USA journalism failed to describe the rise in violence in Central America

(written by lawrence krubner, however indented passages are often quotes). You can contact lawrence at: lawrence@krubner.com, or follow me on Twitter.

At one point in my life I followed news in Central America closely. And at one time, this used to be easy, because there was more mainstream coverage of it. When Reagan was President, there was a lot of focus on the Sandanistas, which incidentally meant there were a lot of journalists in Central America, writing about it.

Apparently, things have gotten bad in Guatemala and El Salvador in recent years. I knew nothing of this, till this year. Now I see articles like this:

4) Why are more people coming now?

Trump’s first few months in office set records for how few people were caught trying to enter the US from Mexico, something he continued to brag about even as apprehension levels began to rise again in summer and fall 2017. (The claim made by Trump critics that unauthorized migration is at “historic lows” is based on the fact that yearly apprehension rates are still low in comparison to the pre-recession era, but apprehensions have been rising pretty much every month since April 2017.) And building on a trend that had become noticeable since the border crisis of summer 2014, the people who were coming were unaccompanied children and, increasingly, families.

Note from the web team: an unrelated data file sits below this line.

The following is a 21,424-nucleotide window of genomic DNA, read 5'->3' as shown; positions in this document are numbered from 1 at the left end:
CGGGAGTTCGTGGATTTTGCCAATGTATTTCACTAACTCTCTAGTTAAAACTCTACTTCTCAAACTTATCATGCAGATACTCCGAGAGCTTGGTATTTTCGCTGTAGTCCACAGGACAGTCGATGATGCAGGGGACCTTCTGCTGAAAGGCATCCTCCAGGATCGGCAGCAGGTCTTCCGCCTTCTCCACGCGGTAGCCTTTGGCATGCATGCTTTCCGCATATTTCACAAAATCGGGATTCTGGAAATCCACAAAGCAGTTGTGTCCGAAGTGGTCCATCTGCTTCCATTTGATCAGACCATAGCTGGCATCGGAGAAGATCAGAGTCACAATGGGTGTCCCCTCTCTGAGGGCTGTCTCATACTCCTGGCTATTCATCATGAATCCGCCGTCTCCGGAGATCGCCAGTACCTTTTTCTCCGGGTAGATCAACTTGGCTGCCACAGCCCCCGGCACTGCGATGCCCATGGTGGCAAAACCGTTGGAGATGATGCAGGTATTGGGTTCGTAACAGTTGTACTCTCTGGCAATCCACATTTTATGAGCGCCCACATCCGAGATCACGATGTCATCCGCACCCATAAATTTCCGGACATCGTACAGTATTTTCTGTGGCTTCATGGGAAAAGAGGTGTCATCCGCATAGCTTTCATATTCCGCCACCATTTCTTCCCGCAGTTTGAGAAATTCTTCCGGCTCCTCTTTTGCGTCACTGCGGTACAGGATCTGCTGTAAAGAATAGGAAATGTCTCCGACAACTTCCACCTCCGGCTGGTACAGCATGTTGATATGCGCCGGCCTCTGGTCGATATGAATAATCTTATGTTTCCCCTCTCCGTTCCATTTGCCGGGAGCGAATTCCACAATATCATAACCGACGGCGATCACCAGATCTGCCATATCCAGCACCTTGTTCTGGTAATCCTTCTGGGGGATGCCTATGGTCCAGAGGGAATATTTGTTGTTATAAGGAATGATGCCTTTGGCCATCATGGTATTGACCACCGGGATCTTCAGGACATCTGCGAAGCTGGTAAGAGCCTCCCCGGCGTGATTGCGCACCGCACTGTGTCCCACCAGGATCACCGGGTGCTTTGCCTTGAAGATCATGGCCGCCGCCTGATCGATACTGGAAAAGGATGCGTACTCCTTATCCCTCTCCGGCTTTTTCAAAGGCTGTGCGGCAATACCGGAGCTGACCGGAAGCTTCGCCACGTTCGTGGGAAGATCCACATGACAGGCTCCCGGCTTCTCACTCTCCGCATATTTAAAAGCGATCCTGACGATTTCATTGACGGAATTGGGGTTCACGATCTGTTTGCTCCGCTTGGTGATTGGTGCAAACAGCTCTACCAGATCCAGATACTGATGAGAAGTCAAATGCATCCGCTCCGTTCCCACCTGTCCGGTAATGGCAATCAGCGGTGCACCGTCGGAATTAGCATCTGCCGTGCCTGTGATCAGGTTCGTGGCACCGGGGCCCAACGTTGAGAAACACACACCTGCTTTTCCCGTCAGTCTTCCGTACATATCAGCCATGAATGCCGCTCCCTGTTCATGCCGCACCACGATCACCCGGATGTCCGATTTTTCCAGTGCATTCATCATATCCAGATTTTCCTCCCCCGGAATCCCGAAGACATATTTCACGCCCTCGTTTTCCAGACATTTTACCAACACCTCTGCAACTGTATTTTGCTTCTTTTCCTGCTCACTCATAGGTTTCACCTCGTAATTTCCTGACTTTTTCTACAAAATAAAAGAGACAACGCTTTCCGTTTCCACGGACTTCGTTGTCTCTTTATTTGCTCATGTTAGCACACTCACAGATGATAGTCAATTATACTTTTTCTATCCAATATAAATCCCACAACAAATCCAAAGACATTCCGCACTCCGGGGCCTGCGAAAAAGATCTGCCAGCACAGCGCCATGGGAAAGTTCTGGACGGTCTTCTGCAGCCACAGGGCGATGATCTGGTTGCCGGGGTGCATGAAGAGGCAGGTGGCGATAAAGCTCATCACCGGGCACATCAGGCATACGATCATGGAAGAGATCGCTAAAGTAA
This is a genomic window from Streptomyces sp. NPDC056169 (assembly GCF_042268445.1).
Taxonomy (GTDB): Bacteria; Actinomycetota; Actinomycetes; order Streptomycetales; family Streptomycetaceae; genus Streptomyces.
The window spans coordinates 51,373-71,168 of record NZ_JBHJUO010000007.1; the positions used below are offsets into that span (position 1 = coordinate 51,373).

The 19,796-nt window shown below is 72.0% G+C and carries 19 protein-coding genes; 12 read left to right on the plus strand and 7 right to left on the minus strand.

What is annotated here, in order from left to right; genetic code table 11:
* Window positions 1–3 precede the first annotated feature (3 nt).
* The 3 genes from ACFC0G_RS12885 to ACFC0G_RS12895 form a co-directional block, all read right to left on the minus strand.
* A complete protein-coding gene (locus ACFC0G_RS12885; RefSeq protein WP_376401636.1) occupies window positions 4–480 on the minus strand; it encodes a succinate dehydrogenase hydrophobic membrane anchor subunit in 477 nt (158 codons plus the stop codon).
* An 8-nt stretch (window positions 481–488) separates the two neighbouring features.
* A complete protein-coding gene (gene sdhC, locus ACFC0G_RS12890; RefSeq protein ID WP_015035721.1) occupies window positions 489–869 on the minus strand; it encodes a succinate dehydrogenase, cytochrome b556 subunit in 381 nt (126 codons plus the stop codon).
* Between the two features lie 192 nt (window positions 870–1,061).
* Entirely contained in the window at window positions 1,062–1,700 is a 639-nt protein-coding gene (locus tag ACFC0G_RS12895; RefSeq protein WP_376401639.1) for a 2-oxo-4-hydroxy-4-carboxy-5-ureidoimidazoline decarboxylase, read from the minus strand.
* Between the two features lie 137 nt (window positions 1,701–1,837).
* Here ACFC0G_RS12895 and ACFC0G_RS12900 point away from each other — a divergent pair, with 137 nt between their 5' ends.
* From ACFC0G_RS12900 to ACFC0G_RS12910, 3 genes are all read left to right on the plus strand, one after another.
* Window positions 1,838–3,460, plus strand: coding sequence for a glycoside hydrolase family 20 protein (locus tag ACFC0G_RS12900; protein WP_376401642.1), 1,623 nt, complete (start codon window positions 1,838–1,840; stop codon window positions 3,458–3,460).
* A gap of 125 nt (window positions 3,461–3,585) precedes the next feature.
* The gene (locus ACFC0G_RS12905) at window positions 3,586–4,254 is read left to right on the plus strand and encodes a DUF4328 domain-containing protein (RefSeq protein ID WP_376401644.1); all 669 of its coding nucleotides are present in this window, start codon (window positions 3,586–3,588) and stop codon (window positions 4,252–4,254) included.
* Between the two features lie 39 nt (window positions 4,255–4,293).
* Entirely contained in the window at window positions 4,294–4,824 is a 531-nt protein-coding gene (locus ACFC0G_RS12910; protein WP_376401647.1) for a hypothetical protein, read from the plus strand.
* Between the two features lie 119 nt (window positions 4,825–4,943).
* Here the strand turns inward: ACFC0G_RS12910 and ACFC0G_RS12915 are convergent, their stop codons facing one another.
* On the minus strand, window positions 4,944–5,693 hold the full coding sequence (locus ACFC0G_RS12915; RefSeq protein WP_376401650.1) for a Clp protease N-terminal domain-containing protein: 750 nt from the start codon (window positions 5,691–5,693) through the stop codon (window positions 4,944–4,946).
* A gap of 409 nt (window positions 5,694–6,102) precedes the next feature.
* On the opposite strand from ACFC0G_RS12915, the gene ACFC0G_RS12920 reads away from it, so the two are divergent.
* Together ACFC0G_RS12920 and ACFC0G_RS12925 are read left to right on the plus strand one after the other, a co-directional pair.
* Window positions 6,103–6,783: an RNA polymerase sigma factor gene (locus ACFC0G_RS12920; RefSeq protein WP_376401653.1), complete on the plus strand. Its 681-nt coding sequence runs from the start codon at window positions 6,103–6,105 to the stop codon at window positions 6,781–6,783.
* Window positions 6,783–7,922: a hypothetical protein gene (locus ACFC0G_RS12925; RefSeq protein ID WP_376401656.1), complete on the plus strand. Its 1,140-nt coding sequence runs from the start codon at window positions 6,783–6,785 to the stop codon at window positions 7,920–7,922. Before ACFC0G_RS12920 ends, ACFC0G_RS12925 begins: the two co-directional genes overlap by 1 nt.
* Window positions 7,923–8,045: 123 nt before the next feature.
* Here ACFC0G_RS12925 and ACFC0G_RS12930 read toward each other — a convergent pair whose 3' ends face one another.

By September 2018, DHS officials were raising alarms about the number of children and families coming into the US, and warning that the system was overwhelmed. Apprehensions continued to climb through the fall. Then in February, they skyrocketed.

The rapid increase from the beginning of 2019 to now still isn’t fully understood. It appears to stem from a shift in smuggling tactics and capacity. (While human smuggling is illegal, it’s used by asylum seekers who feel they have no other choice as well as people migrating for economic reasons.)

The rise of “express route” buses that can take hundreds of migrants at a time through Mexico in five or six days appears to be a factor. Many migrants who might have felt the chance of arriving in the US wasn’t worth the risks of a grueling and dangerous journey on foot through Mexico may be changing their calculus now that the risk is lower. Similarly, anecdotal reports indicate that smugglers are offering discounts for migrants who bring their children.

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